Attorney General William Barr called President Trump in April with a question: What was Rudy Giuliani doing?
Trump had just avoided criminal charges with the release of former special counsel Robert Mueller’s report on Russian electoral interference. But Giuliani was on television attacking former White House counsel Don McGahn, a longtime friend of the attorney general who had testified to investigators about some of the most notable incidents in the report, including Trump’s efforts to seek Mueller’s dismissal.
‘When he was in private life, Trump was accustomed to having lawyers where he was the client, he would give directives and they’d do their best to fulfill his directives. The government works a little bit differently. That was something he didn’t know, didn’t appreciate and I’m not sure if he’s ever fully come to terms with.’
Why, Barr wanted to know, was the president’s private lawyer making a spectacle of himself rather than declaring victory in the Mueller investigation and moving on, according to a person who paraphrased the conversation. Barr wanted the president to tell Giuliani, in effect, to knock it off.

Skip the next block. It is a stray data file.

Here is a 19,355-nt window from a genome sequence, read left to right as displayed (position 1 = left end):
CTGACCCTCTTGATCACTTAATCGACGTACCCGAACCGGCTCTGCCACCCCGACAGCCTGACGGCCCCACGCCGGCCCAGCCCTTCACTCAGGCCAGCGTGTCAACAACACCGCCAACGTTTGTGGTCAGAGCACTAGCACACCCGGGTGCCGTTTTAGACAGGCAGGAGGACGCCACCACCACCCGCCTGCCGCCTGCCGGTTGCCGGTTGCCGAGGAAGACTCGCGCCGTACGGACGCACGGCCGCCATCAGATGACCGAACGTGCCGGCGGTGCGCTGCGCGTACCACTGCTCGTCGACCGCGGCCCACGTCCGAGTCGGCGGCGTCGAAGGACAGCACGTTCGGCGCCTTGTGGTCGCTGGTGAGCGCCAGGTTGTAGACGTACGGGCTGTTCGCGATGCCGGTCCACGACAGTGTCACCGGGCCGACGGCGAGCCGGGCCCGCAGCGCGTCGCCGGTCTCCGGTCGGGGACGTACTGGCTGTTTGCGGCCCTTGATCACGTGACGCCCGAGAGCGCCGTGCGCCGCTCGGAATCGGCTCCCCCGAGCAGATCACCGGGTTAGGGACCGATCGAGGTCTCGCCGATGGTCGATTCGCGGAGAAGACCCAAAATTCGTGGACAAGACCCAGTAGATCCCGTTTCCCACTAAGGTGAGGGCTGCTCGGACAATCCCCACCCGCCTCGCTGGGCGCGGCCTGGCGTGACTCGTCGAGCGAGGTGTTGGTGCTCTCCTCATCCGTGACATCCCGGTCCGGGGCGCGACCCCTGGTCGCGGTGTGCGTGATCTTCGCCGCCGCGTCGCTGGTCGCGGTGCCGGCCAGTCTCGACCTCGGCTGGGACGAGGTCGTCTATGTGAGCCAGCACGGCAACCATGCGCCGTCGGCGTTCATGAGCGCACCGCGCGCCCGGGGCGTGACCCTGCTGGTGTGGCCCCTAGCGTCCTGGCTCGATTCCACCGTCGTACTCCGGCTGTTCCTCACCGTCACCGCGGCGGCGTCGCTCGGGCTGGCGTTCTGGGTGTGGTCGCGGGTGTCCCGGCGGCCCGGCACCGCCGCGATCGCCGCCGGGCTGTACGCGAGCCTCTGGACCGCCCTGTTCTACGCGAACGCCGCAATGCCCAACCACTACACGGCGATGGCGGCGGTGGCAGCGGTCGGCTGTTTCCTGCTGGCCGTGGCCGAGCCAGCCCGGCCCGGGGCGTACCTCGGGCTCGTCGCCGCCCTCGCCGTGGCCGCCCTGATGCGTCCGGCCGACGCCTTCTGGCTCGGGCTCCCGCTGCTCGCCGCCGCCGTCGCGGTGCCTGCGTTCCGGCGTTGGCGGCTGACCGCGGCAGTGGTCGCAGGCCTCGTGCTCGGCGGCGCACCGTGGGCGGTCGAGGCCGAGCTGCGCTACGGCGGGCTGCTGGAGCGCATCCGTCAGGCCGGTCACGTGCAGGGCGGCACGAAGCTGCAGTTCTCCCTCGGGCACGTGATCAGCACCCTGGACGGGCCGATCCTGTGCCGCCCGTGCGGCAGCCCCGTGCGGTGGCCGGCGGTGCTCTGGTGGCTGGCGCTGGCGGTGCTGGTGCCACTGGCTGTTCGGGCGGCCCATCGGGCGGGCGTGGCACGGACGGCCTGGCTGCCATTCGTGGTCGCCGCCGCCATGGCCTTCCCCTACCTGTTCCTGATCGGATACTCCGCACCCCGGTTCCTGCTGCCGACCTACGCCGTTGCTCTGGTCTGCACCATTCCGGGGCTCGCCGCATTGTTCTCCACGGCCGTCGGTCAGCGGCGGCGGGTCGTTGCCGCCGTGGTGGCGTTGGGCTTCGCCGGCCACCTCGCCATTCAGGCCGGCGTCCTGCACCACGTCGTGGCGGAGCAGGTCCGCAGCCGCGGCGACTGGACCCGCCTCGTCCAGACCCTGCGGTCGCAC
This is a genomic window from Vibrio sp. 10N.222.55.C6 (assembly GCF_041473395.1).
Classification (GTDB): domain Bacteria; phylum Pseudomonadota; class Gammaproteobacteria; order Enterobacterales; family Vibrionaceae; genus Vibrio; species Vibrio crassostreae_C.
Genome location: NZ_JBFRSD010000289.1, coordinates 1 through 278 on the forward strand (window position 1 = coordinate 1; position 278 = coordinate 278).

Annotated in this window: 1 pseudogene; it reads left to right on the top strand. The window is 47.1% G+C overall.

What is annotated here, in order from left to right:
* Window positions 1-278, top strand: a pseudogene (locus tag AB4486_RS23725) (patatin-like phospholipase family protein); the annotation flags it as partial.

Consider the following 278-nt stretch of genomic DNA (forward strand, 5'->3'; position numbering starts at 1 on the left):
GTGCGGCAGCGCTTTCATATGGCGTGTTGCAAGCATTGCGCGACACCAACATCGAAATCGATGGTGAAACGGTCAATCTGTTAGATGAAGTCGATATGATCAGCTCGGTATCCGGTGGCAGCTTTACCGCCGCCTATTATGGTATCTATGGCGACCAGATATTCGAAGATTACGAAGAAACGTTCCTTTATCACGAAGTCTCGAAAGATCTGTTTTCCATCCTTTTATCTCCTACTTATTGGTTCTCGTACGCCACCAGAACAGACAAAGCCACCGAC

Five months later, Trump’s two highest-profile lawyers are again struggling to get on the same page, this time in the face of an impeachment inquiry launched by congressional Democrats last week. The president’s relationships with his private lawyer who once aspired to be his attorney general and the man who currently has that post are complicating White House efforts to build a legal and public-relations strategy to keep Trump in office.
An expanded version of this report appears at WSJ.com.
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